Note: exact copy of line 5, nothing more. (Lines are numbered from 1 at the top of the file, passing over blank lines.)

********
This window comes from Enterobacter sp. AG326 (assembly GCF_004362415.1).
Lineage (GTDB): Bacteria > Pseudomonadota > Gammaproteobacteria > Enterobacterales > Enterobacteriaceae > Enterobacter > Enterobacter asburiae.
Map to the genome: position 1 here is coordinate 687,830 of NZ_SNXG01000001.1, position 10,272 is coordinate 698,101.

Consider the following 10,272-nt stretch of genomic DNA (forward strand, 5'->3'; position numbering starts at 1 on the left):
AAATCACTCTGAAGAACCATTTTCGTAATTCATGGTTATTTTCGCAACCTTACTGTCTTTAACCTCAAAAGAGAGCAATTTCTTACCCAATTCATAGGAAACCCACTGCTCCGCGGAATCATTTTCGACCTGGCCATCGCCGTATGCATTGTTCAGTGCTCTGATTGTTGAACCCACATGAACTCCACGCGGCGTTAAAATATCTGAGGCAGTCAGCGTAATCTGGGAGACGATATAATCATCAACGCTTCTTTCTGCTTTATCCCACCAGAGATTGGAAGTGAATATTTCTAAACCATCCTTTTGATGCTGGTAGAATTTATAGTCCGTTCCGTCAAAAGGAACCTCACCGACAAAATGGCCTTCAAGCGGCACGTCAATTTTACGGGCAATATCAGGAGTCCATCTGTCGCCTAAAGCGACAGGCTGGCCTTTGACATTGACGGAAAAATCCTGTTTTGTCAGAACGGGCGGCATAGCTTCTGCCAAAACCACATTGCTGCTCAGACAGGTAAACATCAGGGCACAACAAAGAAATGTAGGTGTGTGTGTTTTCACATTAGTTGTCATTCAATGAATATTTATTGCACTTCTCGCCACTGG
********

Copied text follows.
AAATCACTCTGAAGAACCATTTTCGTAATTCATGGTTATTTTCGCAACCTTACTGTCTTTAACCTCAAAAGAGAGCAATTTCTTACCCAATTCATAGGAAACCCACTGCTCCGCGGAATCATTTTCGACCTGGCCATCGCCGTATGCATTGTTCAGTGCTCTGATTGTTGAACCCACATGAACTCCACGCGGCGTTAAAATATCTGAGGCAGTCAGCGTAATCTGGGAGACGATATAATCATCAACGCTTCTTTCTGCTTTATCCCACCAGAGATTGGAAGTGAATATTTCTAAACCATCCTTTTGATGCTGGTAGAATTTATAGTCCGTTCCGTCAAAAGGAACCTCACCGACAAAATGGCCTTCAAGCGGCACGTCAATTTTACGGGCAATATCAGGAGTCCATCTGTCGCCTAAAGCGACAGGCTGGCCTTTGACATTGACGGAAAAATCCTGTTTTGTCAGAACGGGCGGCATAGCTTCTGCCAAAACCACATTGCTGCTCAGACAGGTAAACATCAGGGCACAACAAAGAAATGTAGGTGTGTGTGTTTTCACATTAGTTGTCATTCAATGAATATTTATTGCACTTCTCGCCACTGG